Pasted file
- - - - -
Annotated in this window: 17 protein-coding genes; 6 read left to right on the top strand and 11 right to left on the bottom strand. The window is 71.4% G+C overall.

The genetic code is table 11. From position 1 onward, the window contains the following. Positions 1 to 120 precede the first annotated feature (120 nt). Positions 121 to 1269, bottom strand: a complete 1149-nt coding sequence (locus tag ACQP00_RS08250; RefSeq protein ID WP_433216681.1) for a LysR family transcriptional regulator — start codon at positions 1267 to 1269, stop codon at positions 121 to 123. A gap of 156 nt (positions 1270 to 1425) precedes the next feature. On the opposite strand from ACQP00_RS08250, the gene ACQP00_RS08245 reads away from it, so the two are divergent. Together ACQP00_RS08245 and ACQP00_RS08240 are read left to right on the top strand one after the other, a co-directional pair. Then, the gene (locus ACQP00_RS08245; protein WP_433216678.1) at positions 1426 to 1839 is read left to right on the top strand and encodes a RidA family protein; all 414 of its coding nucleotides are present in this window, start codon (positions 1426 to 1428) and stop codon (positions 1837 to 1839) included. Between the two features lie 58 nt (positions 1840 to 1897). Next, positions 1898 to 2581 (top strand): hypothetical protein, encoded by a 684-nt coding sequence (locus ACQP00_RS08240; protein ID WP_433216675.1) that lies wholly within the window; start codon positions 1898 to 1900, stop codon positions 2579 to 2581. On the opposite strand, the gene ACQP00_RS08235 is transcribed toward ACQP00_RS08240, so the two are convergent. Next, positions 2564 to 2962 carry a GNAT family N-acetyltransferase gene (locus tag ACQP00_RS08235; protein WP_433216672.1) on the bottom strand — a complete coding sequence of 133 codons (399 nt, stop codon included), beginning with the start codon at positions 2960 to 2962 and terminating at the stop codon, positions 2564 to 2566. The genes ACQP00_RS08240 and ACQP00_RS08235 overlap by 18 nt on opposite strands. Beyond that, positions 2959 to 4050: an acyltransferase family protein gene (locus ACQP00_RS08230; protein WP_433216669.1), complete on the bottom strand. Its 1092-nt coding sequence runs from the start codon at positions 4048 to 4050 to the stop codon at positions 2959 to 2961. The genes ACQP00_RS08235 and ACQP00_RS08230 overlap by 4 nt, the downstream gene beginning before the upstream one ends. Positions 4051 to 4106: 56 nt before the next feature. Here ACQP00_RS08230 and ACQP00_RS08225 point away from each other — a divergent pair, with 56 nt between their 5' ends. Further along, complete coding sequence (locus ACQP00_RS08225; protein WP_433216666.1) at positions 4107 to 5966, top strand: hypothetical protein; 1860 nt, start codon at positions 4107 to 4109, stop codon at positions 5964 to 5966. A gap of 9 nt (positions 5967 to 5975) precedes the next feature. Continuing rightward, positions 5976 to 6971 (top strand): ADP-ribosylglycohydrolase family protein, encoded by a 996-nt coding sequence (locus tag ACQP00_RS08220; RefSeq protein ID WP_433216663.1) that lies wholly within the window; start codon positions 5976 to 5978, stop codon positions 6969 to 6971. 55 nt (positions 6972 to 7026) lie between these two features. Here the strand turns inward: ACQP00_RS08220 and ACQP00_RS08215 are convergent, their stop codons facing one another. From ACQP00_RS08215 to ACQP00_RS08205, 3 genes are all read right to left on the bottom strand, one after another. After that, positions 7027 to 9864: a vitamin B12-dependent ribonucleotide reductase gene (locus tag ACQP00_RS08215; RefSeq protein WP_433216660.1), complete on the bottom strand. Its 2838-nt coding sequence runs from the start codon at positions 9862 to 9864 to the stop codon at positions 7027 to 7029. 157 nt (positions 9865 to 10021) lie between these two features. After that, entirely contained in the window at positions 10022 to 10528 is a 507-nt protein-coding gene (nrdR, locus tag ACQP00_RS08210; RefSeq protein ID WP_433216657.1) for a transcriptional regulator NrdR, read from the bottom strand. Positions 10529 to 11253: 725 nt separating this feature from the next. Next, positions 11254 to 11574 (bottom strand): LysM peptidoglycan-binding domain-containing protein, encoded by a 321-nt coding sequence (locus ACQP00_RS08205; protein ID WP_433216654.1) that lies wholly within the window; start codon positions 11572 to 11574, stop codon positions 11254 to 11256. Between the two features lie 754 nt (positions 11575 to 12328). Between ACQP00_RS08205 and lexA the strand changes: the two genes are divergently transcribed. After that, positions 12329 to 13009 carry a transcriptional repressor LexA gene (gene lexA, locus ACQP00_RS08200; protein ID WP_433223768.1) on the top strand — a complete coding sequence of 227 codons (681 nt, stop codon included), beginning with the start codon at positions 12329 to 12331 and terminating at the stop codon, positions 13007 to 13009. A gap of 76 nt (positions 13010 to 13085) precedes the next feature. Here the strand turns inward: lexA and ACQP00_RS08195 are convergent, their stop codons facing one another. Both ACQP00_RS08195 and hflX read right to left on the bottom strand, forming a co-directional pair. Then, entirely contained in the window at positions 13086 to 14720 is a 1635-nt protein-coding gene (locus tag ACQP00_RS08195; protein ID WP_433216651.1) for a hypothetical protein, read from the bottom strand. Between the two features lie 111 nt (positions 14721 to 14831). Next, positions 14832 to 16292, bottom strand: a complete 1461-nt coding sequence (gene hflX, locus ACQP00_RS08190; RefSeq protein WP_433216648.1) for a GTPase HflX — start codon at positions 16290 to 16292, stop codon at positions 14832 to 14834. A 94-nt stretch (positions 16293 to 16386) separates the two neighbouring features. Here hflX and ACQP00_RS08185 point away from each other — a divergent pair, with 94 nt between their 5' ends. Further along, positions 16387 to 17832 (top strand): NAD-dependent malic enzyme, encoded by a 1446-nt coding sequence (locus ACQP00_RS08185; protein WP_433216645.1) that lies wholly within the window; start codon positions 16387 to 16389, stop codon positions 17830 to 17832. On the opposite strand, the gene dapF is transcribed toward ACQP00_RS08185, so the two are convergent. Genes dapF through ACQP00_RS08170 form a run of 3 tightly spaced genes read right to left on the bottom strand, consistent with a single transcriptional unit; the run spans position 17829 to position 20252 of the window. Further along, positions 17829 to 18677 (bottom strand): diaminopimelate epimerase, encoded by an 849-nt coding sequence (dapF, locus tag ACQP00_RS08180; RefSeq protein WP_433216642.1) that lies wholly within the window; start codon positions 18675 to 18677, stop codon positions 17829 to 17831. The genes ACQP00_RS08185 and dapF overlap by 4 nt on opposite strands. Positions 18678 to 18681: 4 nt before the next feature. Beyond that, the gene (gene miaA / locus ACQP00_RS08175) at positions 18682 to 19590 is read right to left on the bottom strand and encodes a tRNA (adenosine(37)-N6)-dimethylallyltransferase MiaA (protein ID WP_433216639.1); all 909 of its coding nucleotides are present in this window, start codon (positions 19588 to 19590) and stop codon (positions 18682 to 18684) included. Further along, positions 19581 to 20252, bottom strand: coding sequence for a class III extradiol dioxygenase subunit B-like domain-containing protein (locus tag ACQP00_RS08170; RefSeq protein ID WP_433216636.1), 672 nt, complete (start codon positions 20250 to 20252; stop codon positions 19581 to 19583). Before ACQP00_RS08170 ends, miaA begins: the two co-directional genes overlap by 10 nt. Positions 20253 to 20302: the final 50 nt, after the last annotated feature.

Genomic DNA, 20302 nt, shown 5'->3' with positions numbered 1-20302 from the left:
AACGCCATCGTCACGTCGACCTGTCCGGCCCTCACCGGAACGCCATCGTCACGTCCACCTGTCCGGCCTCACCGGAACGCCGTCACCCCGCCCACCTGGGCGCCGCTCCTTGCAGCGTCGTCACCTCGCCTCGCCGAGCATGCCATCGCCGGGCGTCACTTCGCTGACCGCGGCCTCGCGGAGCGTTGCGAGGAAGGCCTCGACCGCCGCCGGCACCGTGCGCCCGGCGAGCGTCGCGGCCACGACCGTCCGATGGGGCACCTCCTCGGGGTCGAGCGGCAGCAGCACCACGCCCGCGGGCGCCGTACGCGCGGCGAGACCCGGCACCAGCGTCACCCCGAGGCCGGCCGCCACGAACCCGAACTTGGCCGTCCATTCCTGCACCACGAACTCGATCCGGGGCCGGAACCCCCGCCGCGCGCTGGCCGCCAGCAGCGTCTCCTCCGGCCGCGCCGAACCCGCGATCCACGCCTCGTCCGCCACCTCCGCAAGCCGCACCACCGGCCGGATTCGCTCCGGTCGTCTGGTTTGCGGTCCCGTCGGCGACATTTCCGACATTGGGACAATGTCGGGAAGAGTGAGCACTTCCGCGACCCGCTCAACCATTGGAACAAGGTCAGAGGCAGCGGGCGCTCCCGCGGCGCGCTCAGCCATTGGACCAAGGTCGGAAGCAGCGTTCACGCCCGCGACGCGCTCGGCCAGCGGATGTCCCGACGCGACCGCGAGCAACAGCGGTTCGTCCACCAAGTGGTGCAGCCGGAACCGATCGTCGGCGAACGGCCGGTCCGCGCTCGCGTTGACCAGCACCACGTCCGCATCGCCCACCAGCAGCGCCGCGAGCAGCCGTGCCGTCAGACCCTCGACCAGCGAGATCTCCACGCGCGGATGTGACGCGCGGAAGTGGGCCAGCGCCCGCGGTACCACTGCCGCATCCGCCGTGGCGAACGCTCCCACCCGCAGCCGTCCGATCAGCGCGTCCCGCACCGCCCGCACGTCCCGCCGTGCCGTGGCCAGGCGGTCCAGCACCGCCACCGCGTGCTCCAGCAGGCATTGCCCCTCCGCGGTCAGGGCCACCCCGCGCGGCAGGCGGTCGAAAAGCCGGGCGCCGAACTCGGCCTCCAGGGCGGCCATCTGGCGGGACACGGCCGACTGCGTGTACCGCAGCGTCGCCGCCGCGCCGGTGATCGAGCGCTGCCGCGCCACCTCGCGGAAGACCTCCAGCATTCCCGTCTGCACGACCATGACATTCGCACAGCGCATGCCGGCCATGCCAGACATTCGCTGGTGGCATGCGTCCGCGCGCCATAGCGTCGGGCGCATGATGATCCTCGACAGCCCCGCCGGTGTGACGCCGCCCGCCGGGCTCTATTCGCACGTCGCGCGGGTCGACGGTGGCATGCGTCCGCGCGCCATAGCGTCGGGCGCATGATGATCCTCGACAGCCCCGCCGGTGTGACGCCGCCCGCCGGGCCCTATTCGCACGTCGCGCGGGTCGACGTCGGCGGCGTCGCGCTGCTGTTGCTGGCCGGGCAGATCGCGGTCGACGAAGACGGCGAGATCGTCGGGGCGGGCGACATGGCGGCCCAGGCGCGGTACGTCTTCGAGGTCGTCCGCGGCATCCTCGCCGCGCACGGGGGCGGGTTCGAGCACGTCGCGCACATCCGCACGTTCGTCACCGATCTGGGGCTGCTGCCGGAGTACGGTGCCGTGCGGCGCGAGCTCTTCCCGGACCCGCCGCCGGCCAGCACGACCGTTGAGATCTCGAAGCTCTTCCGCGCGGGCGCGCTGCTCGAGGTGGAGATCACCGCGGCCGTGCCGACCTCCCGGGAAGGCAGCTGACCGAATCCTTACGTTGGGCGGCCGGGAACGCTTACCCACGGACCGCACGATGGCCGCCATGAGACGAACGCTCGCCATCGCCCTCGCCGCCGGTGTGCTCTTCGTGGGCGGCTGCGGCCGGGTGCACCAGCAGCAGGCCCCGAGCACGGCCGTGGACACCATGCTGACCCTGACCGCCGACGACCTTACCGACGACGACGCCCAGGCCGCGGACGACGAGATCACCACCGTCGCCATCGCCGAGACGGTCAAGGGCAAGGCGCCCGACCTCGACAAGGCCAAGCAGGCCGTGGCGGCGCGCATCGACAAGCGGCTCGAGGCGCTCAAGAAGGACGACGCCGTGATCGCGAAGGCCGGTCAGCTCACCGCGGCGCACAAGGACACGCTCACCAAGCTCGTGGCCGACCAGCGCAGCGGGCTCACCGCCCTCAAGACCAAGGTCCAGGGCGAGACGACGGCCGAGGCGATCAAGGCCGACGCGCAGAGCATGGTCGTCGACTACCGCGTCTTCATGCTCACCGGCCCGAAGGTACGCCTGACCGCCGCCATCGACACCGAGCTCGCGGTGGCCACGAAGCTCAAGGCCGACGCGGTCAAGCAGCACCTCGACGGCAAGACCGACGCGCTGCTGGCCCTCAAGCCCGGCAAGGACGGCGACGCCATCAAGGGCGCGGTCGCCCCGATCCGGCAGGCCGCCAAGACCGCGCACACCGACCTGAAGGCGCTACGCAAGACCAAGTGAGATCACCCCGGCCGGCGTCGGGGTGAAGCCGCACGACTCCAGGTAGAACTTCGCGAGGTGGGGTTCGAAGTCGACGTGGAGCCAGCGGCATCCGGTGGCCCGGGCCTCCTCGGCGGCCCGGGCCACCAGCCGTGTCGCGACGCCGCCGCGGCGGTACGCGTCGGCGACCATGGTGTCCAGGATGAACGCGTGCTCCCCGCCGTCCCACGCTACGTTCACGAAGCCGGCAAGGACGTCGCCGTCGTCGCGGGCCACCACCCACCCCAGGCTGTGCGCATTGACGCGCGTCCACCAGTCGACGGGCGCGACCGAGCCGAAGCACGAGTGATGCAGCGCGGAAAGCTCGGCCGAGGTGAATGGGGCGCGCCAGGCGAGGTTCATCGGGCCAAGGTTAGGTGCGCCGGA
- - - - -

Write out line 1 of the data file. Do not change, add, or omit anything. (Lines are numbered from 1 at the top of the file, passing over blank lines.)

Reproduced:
Annotated in this window: 17 protein-coding genes; 6 read left to right on the top strand and 11 right to left on the bottom strand. The window is 71.4% G+C overall.